THE VESPER MARTINI SHOW – with Cece Pleasants

AOD vesper text slug_smallVESPER MARTINI SHOW
with Cece Pleasants

Screw that fragile mama’s-boy Daniel Craig!*  The drunks get loaded the original James Bond martini — the Vesper — made up by novelist Ian Fleming himself, and promise not to make a single lame-ass “shaken” or “stirred” joke.  Then we talk with late-night comedy writer and comedienne Cece Pleasants about what it’s like to get cancelled, why some female comics turn gay, and the power of Arsenio’s finger.  (NSFW, as always.)

*Daniel Craig could easily kick our collective ass, and we have nothing but respect for him and his body of work.  He is also a great James Bond.

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DRINK ALONG AT HOME
The Vesper Martini

  • 3 measures of gin (Fleming specified Gordon’s)
  • 1 measure of vodka
  • 1/2 measure Lillet
  • Lemon peel for garnish

Measure all of the ingredients into a cocktail shaker with some ice and shake.   Do not stir.  (Anyone who insists that the only way to properly make a martini is by stirring it is an asshole and should be ignored.)  Rinse a martini glass — or champagne goblet, as the novel specifies — with Lillet before pouring the drink and garnishing with lemon peel.  Then imbibe, shoot nefarious henchman, dispense obvious witticism, bed impossible female.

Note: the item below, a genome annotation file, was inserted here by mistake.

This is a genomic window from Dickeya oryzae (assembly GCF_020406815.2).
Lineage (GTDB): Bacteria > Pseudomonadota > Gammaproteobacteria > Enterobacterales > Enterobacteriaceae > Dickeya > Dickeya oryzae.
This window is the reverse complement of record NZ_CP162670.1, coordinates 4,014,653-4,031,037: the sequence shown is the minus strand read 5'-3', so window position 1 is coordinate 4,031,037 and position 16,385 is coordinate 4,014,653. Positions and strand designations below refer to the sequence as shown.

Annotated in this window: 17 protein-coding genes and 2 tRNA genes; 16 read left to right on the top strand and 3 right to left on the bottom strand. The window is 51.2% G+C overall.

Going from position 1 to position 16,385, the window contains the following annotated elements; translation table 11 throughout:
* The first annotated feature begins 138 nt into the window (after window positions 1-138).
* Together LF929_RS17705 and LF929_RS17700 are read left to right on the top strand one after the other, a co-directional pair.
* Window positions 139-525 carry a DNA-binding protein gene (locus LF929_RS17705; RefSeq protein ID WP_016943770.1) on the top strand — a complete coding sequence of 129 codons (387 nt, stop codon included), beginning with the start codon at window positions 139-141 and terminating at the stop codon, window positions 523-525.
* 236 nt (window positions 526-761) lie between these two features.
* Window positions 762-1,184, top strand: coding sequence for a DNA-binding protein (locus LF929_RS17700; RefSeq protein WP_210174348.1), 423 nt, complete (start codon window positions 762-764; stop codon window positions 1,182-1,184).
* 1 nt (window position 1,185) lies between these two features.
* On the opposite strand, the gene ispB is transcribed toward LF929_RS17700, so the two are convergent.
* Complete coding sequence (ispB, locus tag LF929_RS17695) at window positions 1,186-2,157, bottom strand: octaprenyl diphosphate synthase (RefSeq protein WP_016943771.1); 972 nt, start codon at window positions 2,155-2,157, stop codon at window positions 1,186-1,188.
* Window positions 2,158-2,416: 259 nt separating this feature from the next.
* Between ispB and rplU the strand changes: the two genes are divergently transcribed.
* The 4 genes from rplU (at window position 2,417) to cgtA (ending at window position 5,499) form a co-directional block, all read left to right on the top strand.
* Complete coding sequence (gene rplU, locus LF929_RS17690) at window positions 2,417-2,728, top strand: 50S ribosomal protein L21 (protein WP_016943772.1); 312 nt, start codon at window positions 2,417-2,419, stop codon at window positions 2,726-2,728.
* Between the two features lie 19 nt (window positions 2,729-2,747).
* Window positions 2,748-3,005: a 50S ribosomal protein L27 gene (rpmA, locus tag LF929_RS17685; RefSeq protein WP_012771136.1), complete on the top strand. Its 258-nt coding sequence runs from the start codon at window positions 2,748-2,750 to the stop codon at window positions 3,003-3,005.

IAN FLEMING’S EXACT DESCRIPTION
(from the novel Casino Royale)

“A dry martini,” [Bond] said. “One. In a deep champagne goblet.”

“Oui, monsieur.”

“Just a moment. Three measures of Gordon’s, one of vodka, half a measure of Kina Lillet. Shake it very well until it’s ice-cold, then add a large thin slice of lemon peel. Got it?”

“Certainly, monsieur.” The barman seemed pleased with the idea.

“Gosh, that’s certainly a drink,” said Leiter.

Bond laughed. “When I’m…er…concentrating,” he explained, “I never have more than one drink before dinner. But I do like that one to be large and very strong and very cold and very well-made. I hate small portions of anything, particularly when they taste bad. This drink’s my own invention. I’m going to patent it when I can think of a good name.”

—Ian Fleming, Casino Royale, Chapter 7, “Rouge et Noir’

 


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